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Bible Study with St. Luke’s Episcopal Church + RespectAbility

Bible Study with St. Luke's Episcopal Church and RespectAbility. Photo of St. Luke's with a red banner outside reading "sanctuary for all"Here at RespectAbility, we hope to destigmatize disability in all realms of life. In the Faith Inclusion and Belonging department particularly, our work is in making all houses of worship across all faiths places where disabled people belong and thrive. RespectAbility, in partnership with St. Luke’s Episcopal Church in Long Beach, California, hosted a 5-session, weekly online study on disability in Jewish and Christian scripture.

Sessions were taught on Zoom by David Tabb Stewart, Professor of Religious Studies at California State University, Long Beach. In these interactive sessions, we approached scripture with curiosity, looking at what the bible says and doesn’t say about disability, and how these perspectives inform our theology today. We critically examined theologies that lend themselves to both the medical and social models of disability and looked for ways we can move away harmful ideas and practices into spaces that are welcoming and life-giving.


Session One: Wednesday, October 19, 2022, 7:00-8:15 PDT live; David Tabb Stewart
Moses: The Disabled Leader: Exodus 4:10-18, chs. 7-9.

The story of Moses is also the story of a disabled person called to leadership—in Moses’ case, a speech impediment that the Bible refers to as ‘thick-tongued’. When he objects to his call—he will have to do a lot of talking—his brother Aaron becomes his “accommodation.” His story uncovers an early relativization of ability and disability in the biblical text. The texts reframe the two categories as intersecting or falling on a continuum—an idea that we might think is a product of contemporary life. Other examples of reframing disability in the Bronze Age will also be considered.

Session Two: Wednesday, October 26, 2022, 7:00-8:15 PDT live; David Tabb Stewart
Aaron as Cyborg, Disabled Priests, and the Nazirite Work Around: Leviticus 8:1-30, 21:16-24, 22:4-7, 21-25, Numbers 6:1-21.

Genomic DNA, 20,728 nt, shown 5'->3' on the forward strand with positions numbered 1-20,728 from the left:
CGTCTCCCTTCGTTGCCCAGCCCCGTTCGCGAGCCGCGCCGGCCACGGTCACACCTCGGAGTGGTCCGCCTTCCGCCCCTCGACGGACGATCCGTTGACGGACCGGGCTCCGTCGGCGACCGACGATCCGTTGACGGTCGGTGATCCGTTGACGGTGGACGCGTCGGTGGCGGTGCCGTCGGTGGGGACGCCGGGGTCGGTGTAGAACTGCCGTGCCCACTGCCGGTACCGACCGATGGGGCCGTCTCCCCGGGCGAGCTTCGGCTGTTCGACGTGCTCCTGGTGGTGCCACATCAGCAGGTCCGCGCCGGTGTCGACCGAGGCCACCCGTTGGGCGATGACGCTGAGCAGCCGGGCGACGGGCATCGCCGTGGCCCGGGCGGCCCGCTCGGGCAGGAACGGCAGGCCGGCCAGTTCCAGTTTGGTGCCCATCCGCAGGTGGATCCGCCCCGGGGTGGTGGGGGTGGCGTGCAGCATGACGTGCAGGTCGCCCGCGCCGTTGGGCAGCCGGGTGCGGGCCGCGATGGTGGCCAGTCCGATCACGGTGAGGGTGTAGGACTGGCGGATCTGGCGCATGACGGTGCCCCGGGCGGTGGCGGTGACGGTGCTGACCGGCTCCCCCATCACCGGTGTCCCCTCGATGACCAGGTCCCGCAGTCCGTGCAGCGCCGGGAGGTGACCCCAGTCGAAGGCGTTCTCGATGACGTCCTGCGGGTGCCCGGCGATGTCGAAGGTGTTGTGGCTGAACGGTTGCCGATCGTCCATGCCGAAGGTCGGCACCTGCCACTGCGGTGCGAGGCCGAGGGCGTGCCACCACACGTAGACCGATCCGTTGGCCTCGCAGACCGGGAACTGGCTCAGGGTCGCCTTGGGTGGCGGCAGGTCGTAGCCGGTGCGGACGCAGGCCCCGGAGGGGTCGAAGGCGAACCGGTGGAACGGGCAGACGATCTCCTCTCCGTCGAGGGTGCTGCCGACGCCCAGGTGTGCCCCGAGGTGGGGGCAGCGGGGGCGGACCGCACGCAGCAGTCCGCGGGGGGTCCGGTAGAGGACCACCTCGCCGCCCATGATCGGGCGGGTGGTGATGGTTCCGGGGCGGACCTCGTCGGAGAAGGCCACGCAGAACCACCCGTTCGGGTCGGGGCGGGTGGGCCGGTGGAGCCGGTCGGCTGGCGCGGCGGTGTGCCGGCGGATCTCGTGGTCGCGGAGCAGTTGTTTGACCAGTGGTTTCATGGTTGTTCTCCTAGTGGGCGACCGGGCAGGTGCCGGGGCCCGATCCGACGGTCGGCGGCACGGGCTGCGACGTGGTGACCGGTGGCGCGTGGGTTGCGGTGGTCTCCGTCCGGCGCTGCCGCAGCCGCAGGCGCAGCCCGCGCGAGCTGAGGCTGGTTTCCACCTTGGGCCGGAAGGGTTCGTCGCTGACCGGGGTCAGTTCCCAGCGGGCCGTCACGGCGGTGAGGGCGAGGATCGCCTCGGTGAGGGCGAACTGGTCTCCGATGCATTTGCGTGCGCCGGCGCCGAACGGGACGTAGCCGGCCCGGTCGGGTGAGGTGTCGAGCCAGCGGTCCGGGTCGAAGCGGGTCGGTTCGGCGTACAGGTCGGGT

Aaron, Moses’ brother, as the first High Priest cannot perform his priestly duties unless his body is modified. As for the regular priesthood, some bodily impairments prevent priests from serving temporarily, others permanently, and surprisingly, some do not. Do priestly service restrictions apply to all Israelites or not? How does the Nazirite vow in Numbers 6 function as a disability accommodation or work-around?

Session Three: Wednesday, November 2, 2022, 7:00-8:15 PDT live: David Tabb Stewart
The First Disability Law, Leviticus 19:14.

This law protects persons blind or deaf in specific ways. But, does it protect people with other sorts of disabilities—that is, is it generalizable? Are ‘blind’ and ‘deaf’ head terms for ancient categories of disability? Are biblical categories relating to the body different from contemporary categories? Do some biblical laws create disabilities through trauma:c punishments, or actually exclude people with certain disabilities from the community? That is, can biblical laws “cut” both ways?

Session Four: Wednesday, November 9, 2022, 7:00-8:15 PST live: The Rev. Jane Soyster Gould and David Tabb Stewart
The Former and Laker Prophets and the Royal and Everyday Israelite.

Mephibosheth, a disabled Israelite prince, seeks kingship. Micah 4:6-7 speaks of a strong nation composed of disabled citizens. But then, ‘blindness’ and ‘deafness’ become idioms for ‘misunderstanding’ and ‘disobedience’ (Isaiah). Unfortunately, negative metaphors can easily undergird prejudices. What would the prophets have us do?

Session Five: Wednesday, November 16, 2022, 7:00-8:15 PST live: McKenzie Stribich and David Tabb Stewart
Disability in Johannine Literature (Christian Testament)

“Do You Want to be Healed?” or “Did You or Your Parents Sin?” In the Christian Testament, and especially in the Gospel of John, one finds a bad theology derailed (disability comes from sin), but also may create pressures for some to think “healing” is the preferred goal for persons with disabilities. The rich use of sight, sound, and kinetic metaphors throughout the two Testaments may also add to this pressure, or create alienation. How can a person with a disability avoid objectification by well or-ill meaning persons using biblical texts as their proofs?

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